Forensic psychiatrist Philip Saragoza told me political extremism factors into a growing range of threat investigations. “People are just at a fever pitch,” he said. “The intensity of partisan hostility in general has continued to rise.”
After Mar-a-Lago, Trump allies claimed that the feds were coming for the MAGA base next. If the FBI can do this to him, they inveighed on social media and Fox News, just imagine what they could do to you. Ditto with their response to new funding boosting the ranks of the dilapidated IRS. This represents a stark reversal for the GOP: Whereas President George H.W. Bush once renounced the National Rifle Association for disparaging federal agents as “jack-booted thugs,” Republican senators now wield such rhetoric. “Stop Biden’s shadow army of 87,000 IRS agents,” Ted Cruz warned. Chuck Grassley insinuated that an IRS “strike force” could show up with assault weapons “ready to shoot some small business person in Iowa.”
Demagoguery of this kind can be a powerful accelerant, Saragoza says. “Most everyday people are likely to see these claims as absurd. But for some who identify with extreme partisanship, they very much see it as an existential threat.”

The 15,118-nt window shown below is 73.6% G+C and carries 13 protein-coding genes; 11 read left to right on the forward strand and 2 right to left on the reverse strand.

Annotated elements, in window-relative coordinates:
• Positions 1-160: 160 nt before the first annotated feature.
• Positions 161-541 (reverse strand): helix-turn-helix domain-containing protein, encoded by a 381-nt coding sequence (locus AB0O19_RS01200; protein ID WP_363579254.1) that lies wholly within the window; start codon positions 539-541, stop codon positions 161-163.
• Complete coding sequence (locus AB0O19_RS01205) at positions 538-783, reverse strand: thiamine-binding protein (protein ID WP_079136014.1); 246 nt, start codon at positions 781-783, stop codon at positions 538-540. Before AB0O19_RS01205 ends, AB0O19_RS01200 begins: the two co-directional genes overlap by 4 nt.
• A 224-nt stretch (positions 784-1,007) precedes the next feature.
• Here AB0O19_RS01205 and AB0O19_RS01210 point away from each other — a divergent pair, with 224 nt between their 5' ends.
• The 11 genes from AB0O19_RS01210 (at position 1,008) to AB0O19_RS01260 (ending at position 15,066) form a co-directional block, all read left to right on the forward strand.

As details emerged from the Mar-a-Lago investigation, Sen. Lindsey Graham conjured a specter of civil unrest. “If there’s a prosecution of Donald Trump for mishandling classified information,” the South Carolina Republican said on Fox, “there’ll be riots in the street.” Trump posted Graham’s segment on Truth Social soon after. The next day Graham said he rejected violence—while continuing to predict “a lot of upset people” if Trump is charged. This also reflects the rhetorical technique modeled by the ex-president: inoculating oneself against responsibility by offering equivocal denials, claims to have been “joking,” or generalized statements of support for law and order. Such backpedaling never draws much attention, nor does it un-ring the bell for extremist followers.
Florida Gov. Ron DeSantis is mimicking Trump’s playbook as he eyes a White House run. In a late-August speech, DeSantis evoked violence against a figure despised by the right: Anthony Fauci. “I’m just sick of seeing him,” DeSantis told a roaring crowd. “Someone needs to grab that little elf and chuck him across the Potomac.”
Beyond merely stoking political anger, DeSantis and various Republican agitators have adopted an alarming feature of Trump’s tirades: insults that appeal to visceral contempt and revulsion. Trump routinely demonized adversaries as “sick,” “creepy,” “nasty,” and “disgusting.” GOP lawmakers, including Lauren Boebert and Matt Gaetz, have followed suit. That’s especially concerning—research led by psychologist David Matsumoto shows that anger combined with contempt and disgust produces a potent hatred that increases the likelihood of violence.
Trump has ratcheted up the incitement in pace with his growing legal predicaments. “Never in our Country’s history has there been a time where law enforcement has been so viciously and violently involved in the life and times of politics,” he posted on Truth Social after the Mar-a-Lago search. “They are destroying our Country!”